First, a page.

Patient Organizations’ Open Letter to UnitedHealth Group

Yesterday a letter was sent to Stephen Hemsley, Chief Executive Officer at UnitedHealth Group about the concerns many diabetes organizations have about UnitedHealth Group’s decision to designate Medtronic as the preferred provider of insulin pumps for their members. Download a PDF of the letter here or read it below:

June 14, 2016

Mr. Stephen Hemsley
Chief Executive Officer
UnitedHealth Group
9900 Bren Road East
Minnetonka, MN 55343

Dear Mr. Hemsley,

We are writing to express our deep concerns with UnitedHealth Group’s recent decision to designate Medtronic as the preferred provider of insulin pumps for UnitedHealthcare Commercial and Community Plan (Medicaid) members starting on July 1, 2016. Our organizations represent millions of people with diabetes and those caring for them, and we understand first hand the complexity of managing diabetes. We ask that UnitedHealthcare reverse this decision that completely removes insulin pump choice.

Patients and their healthcare providers should decide what is best for their clinical needs, not insurance companies or manufacturers. Your policy not only negatively impacts patient access to pump therapy, but it undermines the relationship between the patient and healthcare provider. Despite some very limited exceptions, and the availability of what appears to be burdensome clinical appeals process, UnitedHealth’s actions are taking away patient and provider choice, which is essential in proper disease management. In fact, many patients who are currently having success managing their diabetes with other pumps will be forced to switch to a new pump in the future. Restricting access to diabetes care takes us down a slippery slope; today insulin pumps, tomorrow CGM, in the future the artificial pancreas and other medical technologies.

Today’s health care ecosystem emphasizes putting patients at the center of their own care. Furthermore, Congress, the Food and Drug Administration and the Centers for Medicare and Medicaid Services have also emphasized the importance of patient-focused drug and device development, which seeks to incorporate patient preferences into the development and design of new drugs and medical technologies. In the end, a patient-centered approach seeks to ensure that the needs of patients are met, which is essential to helping keep people healthy; and thereby, reducing overall healthcare costs.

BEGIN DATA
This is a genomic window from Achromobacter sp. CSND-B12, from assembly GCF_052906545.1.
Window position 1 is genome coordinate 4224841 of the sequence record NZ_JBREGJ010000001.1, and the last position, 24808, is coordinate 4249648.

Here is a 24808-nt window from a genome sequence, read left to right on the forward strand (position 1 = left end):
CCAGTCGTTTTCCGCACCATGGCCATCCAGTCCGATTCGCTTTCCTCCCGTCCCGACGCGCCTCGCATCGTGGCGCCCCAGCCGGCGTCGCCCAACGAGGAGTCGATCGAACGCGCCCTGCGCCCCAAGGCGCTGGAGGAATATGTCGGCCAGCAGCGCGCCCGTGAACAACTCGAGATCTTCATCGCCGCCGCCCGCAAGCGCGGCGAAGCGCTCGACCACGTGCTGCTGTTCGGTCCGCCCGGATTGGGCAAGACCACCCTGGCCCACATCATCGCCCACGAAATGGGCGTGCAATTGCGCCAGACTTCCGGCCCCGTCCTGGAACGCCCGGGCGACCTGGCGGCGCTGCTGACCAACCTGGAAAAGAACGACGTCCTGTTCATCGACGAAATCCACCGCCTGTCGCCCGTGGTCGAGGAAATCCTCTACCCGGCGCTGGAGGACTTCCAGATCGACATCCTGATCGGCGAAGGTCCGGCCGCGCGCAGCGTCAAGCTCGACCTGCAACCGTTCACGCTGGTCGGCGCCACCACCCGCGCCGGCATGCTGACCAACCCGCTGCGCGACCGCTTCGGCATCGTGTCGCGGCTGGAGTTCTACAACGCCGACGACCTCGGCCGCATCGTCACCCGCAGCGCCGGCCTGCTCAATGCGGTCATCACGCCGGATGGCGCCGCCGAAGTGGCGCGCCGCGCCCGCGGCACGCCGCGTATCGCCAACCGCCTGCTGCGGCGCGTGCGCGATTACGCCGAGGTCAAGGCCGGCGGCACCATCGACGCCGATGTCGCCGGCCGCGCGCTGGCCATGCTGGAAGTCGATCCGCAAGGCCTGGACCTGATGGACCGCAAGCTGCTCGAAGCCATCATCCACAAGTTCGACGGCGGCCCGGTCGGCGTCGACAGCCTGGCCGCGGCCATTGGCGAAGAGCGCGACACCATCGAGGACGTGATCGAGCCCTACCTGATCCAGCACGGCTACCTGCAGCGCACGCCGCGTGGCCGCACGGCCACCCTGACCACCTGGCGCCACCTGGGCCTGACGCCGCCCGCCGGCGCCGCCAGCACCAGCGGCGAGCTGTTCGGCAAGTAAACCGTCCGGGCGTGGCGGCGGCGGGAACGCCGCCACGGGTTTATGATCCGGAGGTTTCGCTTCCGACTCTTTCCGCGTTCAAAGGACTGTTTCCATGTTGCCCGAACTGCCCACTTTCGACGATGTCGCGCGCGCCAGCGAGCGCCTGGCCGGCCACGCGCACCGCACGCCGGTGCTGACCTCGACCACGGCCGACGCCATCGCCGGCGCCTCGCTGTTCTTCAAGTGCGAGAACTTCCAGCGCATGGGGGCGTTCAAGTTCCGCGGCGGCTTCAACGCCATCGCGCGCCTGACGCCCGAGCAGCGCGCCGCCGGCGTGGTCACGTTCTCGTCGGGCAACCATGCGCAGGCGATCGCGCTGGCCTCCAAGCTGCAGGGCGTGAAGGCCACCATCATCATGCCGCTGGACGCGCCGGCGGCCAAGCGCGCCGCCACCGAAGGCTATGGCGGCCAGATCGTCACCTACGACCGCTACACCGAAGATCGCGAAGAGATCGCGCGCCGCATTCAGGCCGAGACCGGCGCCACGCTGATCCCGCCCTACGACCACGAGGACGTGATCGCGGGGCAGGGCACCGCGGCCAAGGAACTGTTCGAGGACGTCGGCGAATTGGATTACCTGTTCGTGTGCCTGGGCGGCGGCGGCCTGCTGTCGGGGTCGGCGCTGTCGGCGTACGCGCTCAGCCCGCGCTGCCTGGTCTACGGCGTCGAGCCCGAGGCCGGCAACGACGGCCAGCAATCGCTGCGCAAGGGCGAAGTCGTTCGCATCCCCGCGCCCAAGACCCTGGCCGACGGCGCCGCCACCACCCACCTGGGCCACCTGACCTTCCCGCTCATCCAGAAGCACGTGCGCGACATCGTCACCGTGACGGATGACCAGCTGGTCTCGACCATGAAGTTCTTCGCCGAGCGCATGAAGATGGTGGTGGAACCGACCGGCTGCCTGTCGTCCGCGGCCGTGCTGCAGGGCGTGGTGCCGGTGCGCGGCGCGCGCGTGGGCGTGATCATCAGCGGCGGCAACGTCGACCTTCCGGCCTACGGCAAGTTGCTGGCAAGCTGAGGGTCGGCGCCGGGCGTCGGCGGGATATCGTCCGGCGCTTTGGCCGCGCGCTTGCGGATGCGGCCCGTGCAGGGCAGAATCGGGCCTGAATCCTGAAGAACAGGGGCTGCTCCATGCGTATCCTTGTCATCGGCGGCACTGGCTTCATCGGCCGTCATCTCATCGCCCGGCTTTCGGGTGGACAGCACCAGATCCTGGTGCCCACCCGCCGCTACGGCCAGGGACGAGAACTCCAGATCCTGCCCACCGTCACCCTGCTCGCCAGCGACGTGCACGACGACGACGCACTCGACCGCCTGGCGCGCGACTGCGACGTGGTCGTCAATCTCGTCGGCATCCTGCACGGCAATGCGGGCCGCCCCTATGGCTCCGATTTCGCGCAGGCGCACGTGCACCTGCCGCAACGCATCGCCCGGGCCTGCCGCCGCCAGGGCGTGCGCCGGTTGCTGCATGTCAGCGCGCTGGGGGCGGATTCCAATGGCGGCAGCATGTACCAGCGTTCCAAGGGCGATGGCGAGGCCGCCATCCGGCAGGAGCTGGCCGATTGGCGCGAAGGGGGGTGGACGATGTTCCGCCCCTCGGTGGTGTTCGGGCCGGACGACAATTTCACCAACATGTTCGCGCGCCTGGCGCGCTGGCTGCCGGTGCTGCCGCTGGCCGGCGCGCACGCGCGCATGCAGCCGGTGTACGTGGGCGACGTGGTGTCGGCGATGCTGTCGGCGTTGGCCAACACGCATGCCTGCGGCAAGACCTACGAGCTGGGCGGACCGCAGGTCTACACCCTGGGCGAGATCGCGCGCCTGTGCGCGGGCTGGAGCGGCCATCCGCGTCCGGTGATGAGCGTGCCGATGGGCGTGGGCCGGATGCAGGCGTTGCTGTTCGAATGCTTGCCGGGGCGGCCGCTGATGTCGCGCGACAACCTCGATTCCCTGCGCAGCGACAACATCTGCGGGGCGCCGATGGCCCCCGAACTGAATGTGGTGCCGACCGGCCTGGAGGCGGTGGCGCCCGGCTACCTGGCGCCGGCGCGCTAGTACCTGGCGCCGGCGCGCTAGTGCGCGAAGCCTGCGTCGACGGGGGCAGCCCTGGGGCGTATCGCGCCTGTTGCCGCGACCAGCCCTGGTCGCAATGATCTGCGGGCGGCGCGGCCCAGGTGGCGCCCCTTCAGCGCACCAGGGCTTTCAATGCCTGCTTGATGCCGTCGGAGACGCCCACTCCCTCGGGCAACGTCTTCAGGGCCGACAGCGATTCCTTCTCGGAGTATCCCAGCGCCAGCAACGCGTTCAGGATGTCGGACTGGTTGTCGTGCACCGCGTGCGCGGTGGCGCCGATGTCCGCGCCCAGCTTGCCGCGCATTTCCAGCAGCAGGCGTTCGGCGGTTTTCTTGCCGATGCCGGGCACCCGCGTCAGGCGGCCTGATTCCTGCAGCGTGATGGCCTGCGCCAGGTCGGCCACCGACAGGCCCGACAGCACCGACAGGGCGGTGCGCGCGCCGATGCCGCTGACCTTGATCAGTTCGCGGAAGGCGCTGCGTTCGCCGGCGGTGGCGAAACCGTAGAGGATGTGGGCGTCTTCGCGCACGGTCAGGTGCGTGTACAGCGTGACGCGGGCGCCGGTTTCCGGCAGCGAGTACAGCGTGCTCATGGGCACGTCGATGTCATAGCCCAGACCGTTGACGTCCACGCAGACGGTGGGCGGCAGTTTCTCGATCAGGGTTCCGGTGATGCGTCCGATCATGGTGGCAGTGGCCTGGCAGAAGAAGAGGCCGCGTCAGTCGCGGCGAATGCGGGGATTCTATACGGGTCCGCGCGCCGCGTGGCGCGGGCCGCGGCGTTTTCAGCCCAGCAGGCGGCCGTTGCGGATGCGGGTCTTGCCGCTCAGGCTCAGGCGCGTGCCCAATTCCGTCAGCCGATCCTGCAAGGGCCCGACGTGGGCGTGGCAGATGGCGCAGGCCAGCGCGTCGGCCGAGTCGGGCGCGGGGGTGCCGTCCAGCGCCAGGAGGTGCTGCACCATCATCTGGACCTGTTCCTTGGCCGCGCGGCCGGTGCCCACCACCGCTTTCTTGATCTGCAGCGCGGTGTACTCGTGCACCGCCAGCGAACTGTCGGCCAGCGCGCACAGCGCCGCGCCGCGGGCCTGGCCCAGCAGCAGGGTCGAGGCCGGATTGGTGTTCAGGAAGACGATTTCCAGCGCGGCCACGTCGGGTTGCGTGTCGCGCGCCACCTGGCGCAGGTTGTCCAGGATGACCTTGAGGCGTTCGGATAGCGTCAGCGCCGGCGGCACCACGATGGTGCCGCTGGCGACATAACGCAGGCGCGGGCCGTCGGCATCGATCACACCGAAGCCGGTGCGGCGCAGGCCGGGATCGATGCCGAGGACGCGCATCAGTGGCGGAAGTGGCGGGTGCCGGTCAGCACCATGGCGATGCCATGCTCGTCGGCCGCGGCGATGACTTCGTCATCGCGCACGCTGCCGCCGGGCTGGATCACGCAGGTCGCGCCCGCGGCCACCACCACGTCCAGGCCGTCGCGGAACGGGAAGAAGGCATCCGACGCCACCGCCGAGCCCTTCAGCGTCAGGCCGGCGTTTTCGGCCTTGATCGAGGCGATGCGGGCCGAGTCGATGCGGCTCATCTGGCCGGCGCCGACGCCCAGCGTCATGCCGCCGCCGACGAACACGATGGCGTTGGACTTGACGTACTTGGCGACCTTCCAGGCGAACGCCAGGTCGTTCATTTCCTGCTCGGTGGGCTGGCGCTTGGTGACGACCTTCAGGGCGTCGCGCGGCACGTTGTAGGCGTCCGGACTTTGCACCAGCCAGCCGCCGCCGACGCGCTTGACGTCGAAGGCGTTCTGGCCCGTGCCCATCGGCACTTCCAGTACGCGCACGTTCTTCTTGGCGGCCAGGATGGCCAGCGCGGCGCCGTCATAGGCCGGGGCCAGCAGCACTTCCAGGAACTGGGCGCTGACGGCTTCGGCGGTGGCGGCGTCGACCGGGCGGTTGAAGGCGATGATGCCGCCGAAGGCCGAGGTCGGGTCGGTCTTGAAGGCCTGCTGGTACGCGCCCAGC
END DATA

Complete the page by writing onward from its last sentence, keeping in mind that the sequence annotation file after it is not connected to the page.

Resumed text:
We strongly request that you reconsider this decision, and reinstate a policy that ensures your members living with diabetes have the freedom to choose an insulin pump that meets their individual needs and helps them achieve the best outcome.

Thank you for your attention to this critically important issue to the diabetes community.

see full list of organizations supporting and representing this Open Letter

more about the UnitedHealth decision here


This is a good letter that spells out the concerns that we have as a group.

I think another letter expressing the same sentiment be sent to Medtronic as well. It’s Medtronic, after all, that pressed for exclusivity as part of the agreement. Medtronic business policy is equally to blame for this patient-harmful policy.


Thanks to everyone who contributed to this letter. It’s clear and to the point. I fully agree with @Terry4, Medtronic needs to receive a similar letter.

In addition, we need some networking here with the MSM. Does anyone have any contacts with CBS, NBC, WaPo, NYT, etc?


Also, I see that the typo in the image - PATEINT has been fixed on the DHF site, but you might want to fix it here as well.


I believe it has been now taken care of in all spaces now! Thanks for the feedback!

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The article mentions dexcom. Will UHC start mandating the use of the Enlite sensors as well?

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A man after my own heart! For me, typos are the visual equivalent of someone running their fingernails down a chalkboard… :scream:

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. . . then I urge you to avoid the Statesman-Journal. You’ll save yourself a lot of pain.

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You mean the “Statesman Urinal”? I believe I suffer from some corneal, macular, and retinal erosion caused by the short period of time I read that typo-filled newspaper… :eyes: :eyeglasses:

This letter is so much better than the one written by the JDRF which was so generic as to be completely forgettable. My endo said Medtronic presented a bunch of papers (most likely self funded) to UHC demonstrating the utility of their “threshold suspend” feature on the pump at preventing severe hypoglycemia. Naturally Medtronic did not show any statistics regarding hyperglycemia being caused by faulty Enlite sensor readings or admissions to the hospital of patients in DKA because their pump randomly decided to stop basal insulin delivery based on inaccurate sensor readings. I can count on 1 hand the people I know who use the enlite system and get accurate results. I can count in the 100’s of people who gave up on Medtronic CGM’s and shifted to Dexcom. I am appalled UHC is playing doctor and getting away with it.


I’m actually okay with fingernails running down a chalkboard … makes me think of The Hand in the Addams Family …

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Please use the name correctly. It’s “Salesman Urinal”.

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